“Why do we need unity if we are at peace?” some may ask. Admittedly, symptoms of disintegration are not widespread, but a society that is considered stable does not mean that it is issue-free. It is wise not to assume that divisive issues do not exist, especially in a relatively peaceful and superdiverse society such as ours. Simply put, without unity, there is a greater chance of disunity.
Interestingly, racial unity was one of the main topics debated during the first 2050 National Transformation (TN50) dialogue held recently with Deputy Prime Minister Datuk Seri Dr Ahmad Zahid Hamidi. For a topic such as national unity and integration that has been highly debated since 1969, it is not the least surprising that there would be a repetition in the issues that will be brought to the table.
Many who are concerned with this issue have held talks, hosted roundtables and conferences as a way of attempting to dissect the many causal factors associated with unity. The very same faces have graced these dialogues to discuss the same matters more than they care to admit. There had been many a time when these initiatives were faced with a stumbling block when some topics for debate were deemed “sensitive” by certain quarters.
There also appears to be a lack of individuals who can articulate their thoughts in public forums. Furthermore, the growing distrust in the government that exists in some communities causes a void of connectors between the people and the government. This under-representation precipitates greater frustrations and may ultimately push some groups to protest on the streets.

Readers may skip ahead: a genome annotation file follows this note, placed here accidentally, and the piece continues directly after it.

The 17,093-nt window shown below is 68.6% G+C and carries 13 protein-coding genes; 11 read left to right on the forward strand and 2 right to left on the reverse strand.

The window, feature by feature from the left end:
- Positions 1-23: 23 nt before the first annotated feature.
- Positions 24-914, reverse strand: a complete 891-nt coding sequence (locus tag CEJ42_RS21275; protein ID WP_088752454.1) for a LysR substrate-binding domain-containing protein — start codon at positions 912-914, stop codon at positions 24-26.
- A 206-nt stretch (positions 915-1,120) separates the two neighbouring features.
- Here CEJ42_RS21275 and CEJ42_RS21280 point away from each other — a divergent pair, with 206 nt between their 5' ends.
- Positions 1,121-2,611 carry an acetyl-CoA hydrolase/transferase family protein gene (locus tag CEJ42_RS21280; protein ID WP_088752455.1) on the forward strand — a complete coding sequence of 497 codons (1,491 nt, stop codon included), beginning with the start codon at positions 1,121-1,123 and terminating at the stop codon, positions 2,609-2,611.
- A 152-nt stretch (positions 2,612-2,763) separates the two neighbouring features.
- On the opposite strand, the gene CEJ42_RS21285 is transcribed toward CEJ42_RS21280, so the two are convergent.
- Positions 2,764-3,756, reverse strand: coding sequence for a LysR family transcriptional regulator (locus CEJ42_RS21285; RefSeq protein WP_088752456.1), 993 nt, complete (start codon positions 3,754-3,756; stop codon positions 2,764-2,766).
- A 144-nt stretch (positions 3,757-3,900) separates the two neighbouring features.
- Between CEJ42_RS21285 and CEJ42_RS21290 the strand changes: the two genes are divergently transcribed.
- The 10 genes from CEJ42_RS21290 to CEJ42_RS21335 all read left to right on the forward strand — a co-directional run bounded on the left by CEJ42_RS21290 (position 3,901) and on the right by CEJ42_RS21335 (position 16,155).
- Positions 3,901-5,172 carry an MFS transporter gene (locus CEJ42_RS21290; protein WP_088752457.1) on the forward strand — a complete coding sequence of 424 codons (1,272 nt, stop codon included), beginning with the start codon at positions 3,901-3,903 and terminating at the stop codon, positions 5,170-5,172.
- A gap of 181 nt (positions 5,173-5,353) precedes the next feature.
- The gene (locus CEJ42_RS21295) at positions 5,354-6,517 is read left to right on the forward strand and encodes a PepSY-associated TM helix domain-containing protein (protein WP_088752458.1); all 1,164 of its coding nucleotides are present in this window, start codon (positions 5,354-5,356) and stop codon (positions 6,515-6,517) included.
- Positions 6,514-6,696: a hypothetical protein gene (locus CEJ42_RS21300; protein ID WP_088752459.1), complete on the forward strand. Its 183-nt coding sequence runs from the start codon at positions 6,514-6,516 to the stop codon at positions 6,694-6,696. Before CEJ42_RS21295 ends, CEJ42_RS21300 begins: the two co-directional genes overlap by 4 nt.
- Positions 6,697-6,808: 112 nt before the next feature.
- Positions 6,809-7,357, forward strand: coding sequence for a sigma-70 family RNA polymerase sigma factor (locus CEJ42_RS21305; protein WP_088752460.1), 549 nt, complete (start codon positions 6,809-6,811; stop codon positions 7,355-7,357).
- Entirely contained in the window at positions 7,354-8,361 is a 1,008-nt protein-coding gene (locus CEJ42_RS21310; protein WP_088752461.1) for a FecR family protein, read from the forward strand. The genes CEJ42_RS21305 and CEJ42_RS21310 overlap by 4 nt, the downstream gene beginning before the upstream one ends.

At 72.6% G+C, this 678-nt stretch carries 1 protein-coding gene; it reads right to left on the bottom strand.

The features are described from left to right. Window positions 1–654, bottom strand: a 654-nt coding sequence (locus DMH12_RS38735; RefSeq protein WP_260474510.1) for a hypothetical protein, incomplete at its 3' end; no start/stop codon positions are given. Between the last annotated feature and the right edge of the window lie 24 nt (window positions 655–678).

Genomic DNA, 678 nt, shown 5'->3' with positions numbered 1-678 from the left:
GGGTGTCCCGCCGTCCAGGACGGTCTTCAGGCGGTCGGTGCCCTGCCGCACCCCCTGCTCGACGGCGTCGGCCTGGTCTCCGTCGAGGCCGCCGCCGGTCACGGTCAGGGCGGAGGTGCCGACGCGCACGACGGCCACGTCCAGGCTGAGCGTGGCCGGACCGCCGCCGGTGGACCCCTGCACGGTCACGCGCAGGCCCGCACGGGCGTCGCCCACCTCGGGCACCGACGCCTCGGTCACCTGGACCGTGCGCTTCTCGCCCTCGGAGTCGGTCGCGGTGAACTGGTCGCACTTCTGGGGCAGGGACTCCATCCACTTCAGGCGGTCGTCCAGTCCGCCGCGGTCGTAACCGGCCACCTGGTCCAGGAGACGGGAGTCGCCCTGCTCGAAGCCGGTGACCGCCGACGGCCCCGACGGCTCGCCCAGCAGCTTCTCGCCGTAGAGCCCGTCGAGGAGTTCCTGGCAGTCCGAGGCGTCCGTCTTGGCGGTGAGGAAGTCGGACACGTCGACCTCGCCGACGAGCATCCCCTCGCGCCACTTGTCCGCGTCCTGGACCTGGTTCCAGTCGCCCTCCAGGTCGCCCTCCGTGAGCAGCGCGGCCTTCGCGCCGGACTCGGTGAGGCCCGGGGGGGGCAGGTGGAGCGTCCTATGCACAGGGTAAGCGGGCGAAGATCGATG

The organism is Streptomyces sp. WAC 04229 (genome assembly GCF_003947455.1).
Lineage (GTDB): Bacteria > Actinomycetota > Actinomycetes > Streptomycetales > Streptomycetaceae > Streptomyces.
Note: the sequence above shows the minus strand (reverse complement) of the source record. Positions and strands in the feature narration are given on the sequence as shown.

After decades of discussions on a topic as tired as unity, how do we explain the social regress that we are witnessing today? Have those countless dialogues come to naught?
Before we even begin tackling (yet again) one of the nation’s biggest challenges, it is crucial that we go back to the basics and ask ourselves — what is this unity that we constantly speak of? Is it just an artificially concocted common goal to serve one group’s political interests?
In a “multi-everything” country such as Malaysia, with the aid of technology and fast information sharing, it is only expected that we will have multiple opinions on everything under the sun. We are aware of our differences, yet we fail to acknowledge that unity carries different meanings to different people. Time and time again, we fall prey to our own presumptions that everyone craves for the same unity we subscribe to.
Without delusions of conforming to uniformity, we must accept the fact that we are what we are, and that we must always remain as a functional society despite our differences and political beliefs.
How do we execute such a mammoth task in ascertaining what everyone wants? In the current political climate, it is a given that many would view TN50 with a hint of scepticism.
Regardless, we should welcome any dialogues — even by NGOs and local communities — with our arms wide open because a platform for open and healthy dialogue is much needed. We are a multipolar society and all groups require space to speak and to be heard.
For words to turn into actions, there needs to be a conscious effort from all levels of society working towards creating a conducive environment for stronger and healthier social cohesion.
The success of the well-intended TN50 would greatly depend on how “open” and “inclusive” the national conversations would be, and how lawmakers respond to the input. The biggest obstacle is not highlighting the problems that we face, but to address the root cause of the problems and “collectively” find long-lasting solutions for them.
Be it a cautionary step or plain paranoia, this is the very reason why we speak on this matter year after year, and it is imperative that we continue to do so with hopes that the rhetoric of unity — albeit it being an overplayed utopian concept — will one day become a reality.
This article first appeared in The New Straits Times on 28 February 2017.